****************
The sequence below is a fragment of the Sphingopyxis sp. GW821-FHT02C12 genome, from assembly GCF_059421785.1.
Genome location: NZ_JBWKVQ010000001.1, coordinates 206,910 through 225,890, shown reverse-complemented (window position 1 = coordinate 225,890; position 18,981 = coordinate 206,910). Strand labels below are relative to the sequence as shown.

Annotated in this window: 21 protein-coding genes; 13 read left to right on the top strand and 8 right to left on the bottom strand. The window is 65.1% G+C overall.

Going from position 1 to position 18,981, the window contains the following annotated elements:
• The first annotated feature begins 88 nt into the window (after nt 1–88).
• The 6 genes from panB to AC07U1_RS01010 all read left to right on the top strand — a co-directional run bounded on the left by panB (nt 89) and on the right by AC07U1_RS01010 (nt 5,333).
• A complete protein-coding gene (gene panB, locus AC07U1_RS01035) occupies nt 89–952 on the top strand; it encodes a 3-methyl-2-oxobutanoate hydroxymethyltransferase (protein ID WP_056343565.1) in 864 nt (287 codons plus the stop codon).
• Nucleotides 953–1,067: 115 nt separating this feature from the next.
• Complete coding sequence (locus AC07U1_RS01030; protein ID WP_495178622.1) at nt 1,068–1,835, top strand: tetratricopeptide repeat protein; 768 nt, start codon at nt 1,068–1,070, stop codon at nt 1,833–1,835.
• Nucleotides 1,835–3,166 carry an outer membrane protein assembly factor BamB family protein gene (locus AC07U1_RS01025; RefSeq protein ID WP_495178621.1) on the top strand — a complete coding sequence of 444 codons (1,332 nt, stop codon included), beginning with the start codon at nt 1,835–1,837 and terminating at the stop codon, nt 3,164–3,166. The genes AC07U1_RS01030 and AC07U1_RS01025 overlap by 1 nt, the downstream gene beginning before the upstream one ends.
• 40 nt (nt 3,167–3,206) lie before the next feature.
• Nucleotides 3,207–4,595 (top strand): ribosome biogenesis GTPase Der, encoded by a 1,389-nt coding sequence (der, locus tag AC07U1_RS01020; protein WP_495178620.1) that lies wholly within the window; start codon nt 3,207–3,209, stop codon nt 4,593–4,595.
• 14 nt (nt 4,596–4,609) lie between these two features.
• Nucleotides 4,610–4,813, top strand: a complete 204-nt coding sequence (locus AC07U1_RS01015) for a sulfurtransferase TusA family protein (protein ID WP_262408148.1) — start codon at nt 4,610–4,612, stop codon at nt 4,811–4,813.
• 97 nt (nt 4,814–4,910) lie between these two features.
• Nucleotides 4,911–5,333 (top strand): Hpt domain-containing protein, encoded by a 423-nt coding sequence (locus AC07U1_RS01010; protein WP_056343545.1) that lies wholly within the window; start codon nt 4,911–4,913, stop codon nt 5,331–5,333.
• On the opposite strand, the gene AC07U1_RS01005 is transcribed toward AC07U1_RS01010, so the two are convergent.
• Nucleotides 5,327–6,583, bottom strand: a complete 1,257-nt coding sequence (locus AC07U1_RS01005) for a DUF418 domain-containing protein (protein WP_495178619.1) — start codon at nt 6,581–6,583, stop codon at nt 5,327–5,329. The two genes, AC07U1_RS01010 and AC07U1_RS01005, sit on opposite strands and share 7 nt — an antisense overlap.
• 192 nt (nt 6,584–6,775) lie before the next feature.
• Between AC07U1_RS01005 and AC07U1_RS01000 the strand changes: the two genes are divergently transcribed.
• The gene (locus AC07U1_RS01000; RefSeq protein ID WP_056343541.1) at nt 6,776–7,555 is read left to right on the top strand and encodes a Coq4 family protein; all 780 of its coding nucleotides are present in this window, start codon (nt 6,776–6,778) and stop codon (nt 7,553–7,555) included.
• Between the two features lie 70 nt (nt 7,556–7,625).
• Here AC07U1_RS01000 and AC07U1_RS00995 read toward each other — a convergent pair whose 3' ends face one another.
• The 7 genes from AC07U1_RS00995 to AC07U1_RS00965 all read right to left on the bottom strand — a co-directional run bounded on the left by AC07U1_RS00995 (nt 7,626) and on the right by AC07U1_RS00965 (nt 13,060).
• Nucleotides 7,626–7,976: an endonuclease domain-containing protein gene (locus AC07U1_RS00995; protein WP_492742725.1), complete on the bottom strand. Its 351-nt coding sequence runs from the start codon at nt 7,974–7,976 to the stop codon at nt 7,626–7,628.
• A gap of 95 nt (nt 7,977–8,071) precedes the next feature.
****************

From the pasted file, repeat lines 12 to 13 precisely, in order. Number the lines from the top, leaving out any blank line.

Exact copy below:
• Nucleotides 3,207–4,595 (top strand): ribosome biogenesis GTPase Der, encoded by a 1,389-nt coding sequence (der, locus tag AC07U1_RS01020; protein WP_495178620.1) that lies wholly within the window; start codon nt 3,207–3,209, stop codon nt 4,593–4,595.
• 14 nt (nt 4,596–4,609) lie between these two features.